Nepal’s Prime Minister KP Sharma Oli shares the chair of the Nepal Communist Party with Pushpa Kumar Dahal, more commonly known as Prachanda. Oli is from the Marxist-Leninist stream and Prachanda from Maoist faction.

Oli became the prime minister following an electoral victory in 2017 and a compromise between the two factions in the ruling party in 2018. But his position in the Nepal’s PMO has not been secure. There has been pressure on him to make way for a Maoist prime minister.

Covid-19 outbreak in Nepal and the failure of the Oli government to manage the disease in the country only mounted pressure on the prime minister, who was not ready to let go the reins of the power out of his hand.

Though, he once proposed to resign in favour of Bamdev Gautam. But the other factions, particularly the one under Prachanda and Madhav Kumar Nepal did not agree.

Then in the middle of Covid-19 outbreak, the Oli government promulgated two ordinances on April 20. They were not related to Covid-19 strategy. These laws amended the Political Parties Act of Nepal making it easier to split a party.

This move baffled political observers as the Nepal Communist Party has majority in the country’s parliament. This, however, exposed the fault-lines lying beneath the surface unity of the party, and also the growing pressure on Oli to quit.

The Kathmandu Post reported that the approval for the ordinances from President Bidya Devi Bhandari came while a secretariat meeting was underway to discuss the ordinances. The daily called it “well-choreographed move”.

Soon after the ordinances were brought out, the rival faction stepped up ante against Oli. Prachanda took charge of the rival faction forcing Oli to withdraw the ordinances in four days.

This was also the time when Chinese ambassador in Nepal got involved holding meetings with both factions and also with President Bhandari. A compromise was reached. But public opinion was going against the government and the ruling party.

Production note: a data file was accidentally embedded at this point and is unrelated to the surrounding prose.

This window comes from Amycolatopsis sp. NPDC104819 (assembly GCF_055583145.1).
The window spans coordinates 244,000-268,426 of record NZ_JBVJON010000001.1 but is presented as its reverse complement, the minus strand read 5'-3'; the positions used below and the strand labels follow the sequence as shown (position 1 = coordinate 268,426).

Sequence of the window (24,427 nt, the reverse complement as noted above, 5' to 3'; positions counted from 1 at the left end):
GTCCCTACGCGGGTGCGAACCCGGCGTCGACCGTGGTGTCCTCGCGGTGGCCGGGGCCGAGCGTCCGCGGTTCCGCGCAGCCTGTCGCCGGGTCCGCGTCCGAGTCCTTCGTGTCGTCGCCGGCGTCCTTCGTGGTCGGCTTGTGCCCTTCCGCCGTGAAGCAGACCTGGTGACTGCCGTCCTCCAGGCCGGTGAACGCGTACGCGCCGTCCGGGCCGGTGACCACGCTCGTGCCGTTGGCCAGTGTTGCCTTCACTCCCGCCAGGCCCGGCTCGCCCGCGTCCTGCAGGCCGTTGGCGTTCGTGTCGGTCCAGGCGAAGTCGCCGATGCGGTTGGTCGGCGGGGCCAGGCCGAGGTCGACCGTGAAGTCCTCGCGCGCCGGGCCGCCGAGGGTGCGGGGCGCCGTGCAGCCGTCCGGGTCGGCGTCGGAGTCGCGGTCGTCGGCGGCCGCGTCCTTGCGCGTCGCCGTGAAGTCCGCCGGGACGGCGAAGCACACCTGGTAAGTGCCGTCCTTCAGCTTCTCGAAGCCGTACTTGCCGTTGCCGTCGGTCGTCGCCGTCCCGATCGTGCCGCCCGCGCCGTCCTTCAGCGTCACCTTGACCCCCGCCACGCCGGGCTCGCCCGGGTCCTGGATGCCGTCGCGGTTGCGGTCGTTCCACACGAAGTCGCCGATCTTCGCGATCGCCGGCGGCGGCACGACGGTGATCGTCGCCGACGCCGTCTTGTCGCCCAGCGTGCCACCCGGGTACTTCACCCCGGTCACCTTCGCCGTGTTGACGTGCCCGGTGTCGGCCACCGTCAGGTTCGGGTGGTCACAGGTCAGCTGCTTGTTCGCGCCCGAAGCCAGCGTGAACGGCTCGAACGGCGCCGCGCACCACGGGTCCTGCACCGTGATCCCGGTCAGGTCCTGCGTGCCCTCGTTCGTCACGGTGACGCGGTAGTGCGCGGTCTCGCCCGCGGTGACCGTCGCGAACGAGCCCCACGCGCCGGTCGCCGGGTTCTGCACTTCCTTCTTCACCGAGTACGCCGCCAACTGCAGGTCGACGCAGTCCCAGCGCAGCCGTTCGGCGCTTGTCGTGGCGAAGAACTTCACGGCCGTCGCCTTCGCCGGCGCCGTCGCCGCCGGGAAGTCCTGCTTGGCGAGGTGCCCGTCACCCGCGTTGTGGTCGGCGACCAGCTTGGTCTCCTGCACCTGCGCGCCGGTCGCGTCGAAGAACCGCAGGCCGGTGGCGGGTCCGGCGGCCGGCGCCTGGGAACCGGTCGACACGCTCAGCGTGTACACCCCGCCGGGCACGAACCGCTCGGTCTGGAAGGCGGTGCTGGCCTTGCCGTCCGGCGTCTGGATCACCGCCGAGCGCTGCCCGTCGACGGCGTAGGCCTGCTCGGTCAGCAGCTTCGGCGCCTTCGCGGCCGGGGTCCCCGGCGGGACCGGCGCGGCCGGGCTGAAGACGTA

Some time in between a strategy was devised to deflect public attention from crisis in the government and its failure to tackle Covid-19 crisis. National pride became the rallying point. Oli has a history of thriving on anti-India sentiments.

India soon opened new Kailash Mansarovar route through Lipulekh pass. Nepal protested. The November 2019 updated map released by India provided the launching pad.

India had released its new political map following creation of two Union Territories of Jammu and Kashmir, and Ladakh from erstwhile state of Jammu and Kashmir. The map can be seen here.

Nepal had then protested over inclusion of Kalapani in India’s map. India had then said its boundaries with Nepal had not been altered in the new map.

Six months later, Nepal has now released its new political map. Its old map obviously did not show Kalapani, Lipiyadhura and Lipulekh as its territories. These areas have not been under Nepal’s administration.

There is more to Kalapani story and Oli’s anti-India stance. During his first term as Nepal’s prime minister, there was a constitutional crisis in Nepal fueling anti-India sentiments with India unofficially imposing blockade for months. To counter India, Oli had signed a series of agreements with China.

His remark that novel coronavirus from India is more lethal than the variants from Italy and China, is convenient politicking to raise an anti-India sentiment among his political constituencies.
The issue

The main issue is that Lipulekh Pass is considered a disputed border region by Nepal and both the countries claim it to be a part of their territory. India has always been clear on this and considers Lipulekh within the country borders. On Friday (May 8), the Defence Minister Rajnath Singh had inaugurated the new route to reach Kailash Mansarovar. Indians and Tibetans have been in border trade for quite some time now at the Lipulekh Pass and this new road links the pass to Dharchula, which is a town in Pithoragarh, Uttarakhand in India. Soon after the inauguration, Nepal raised an objection to the new route.